Population growth is unsustainable regardless of action to reduce impact

14 March 2024

Media Releases 2024


The SA/NT branch of Sustainable Population Australia (SPA) has welcomed the State of Environment 2023 (SoE) report for South Australia which states that human activities are the greatest driver of environmental change.

According to the report, unless we reduce our impacts, adapt to our environment and better appreciate that our health and wellbeing is intrinsically linked to the health of our environment, population growth is likely to be unsustainable.

SPA (SA/NT) President Dr Stephen Morris wishes that the report’s language were stronger, namely, that growth in the human population will definitely be unsustainable, not just likely to be so, even when action is taken to reduce our impacts.

“For too long, our state governments have pursued population growth as an intrinsic good, without taking into account its negative impact on the environment,” says Dr Morris.

“We need to keep reminding ourselves that we live in the driest state on the driest continent. Our environment is largely arid and thus fragile. If ever there were a place in Australia with limits to growth, this is it.

“The report rightly notes that water security is critical, yet demands on our water supply for our communities and the environment is likely to increase with climate change and an expanding population.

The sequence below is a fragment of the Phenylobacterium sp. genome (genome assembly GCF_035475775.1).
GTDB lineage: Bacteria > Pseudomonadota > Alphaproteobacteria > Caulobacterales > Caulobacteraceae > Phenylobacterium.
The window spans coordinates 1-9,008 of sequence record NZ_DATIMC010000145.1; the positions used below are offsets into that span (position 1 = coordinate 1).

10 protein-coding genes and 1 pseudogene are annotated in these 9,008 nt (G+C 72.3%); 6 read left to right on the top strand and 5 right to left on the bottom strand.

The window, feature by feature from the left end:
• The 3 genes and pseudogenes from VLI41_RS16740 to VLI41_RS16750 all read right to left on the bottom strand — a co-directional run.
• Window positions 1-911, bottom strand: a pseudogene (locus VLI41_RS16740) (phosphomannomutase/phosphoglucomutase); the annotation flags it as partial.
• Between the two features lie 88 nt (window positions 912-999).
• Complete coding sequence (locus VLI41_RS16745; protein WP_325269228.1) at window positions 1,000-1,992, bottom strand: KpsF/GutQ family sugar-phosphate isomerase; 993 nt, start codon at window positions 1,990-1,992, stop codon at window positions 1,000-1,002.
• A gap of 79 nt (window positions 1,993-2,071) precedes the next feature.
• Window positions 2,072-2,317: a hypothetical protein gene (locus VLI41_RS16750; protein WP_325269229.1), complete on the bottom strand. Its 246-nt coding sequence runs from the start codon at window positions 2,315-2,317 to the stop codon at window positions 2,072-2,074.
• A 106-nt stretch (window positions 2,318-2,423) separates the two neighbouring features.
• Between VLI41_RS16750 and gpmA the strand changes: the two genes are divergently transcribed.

“We saw this week on ABC-TV’s 7.30 program that the water in Quorn is undrinkable,  but desalination is unaffordable. Clearly, you cannot support large towns in the state’s mid-north to northern regions because one critical resource – water – is limited.”

The report also notes that with a growing population and in the face of climate change, we need to consider:

  • food security and water availability, both for the community and the environment
  • impacts on green space, natural environments and primary production areas from urban infill and expansion
  • an expansion of transport needs and industry sectors required to support a growing population that will also increase our environmental footprint through increasing energy and resource demands
  • more waste and wastewater that needs to be managed.

“150 years ago, ordinary South Australians learnt a hard-won lesson about the natural limits to growth,” says Dr Morris. “It’s called the Goyder Line. Today, the government and its key ‘stakeholders’ have no regard for any such limits.  Whatever the question, their answer is always endless growth.

“When it comes to population, we need to take a precautionary approach,” says Dr Morris.

“We can no longer seek population growth as an end in itself, rather, we have to determine what population this state can sustain, particularly in light of climate change, and set policy accordingly.”



Environment , Media Releases 2024 , SA/NT , SoE Report
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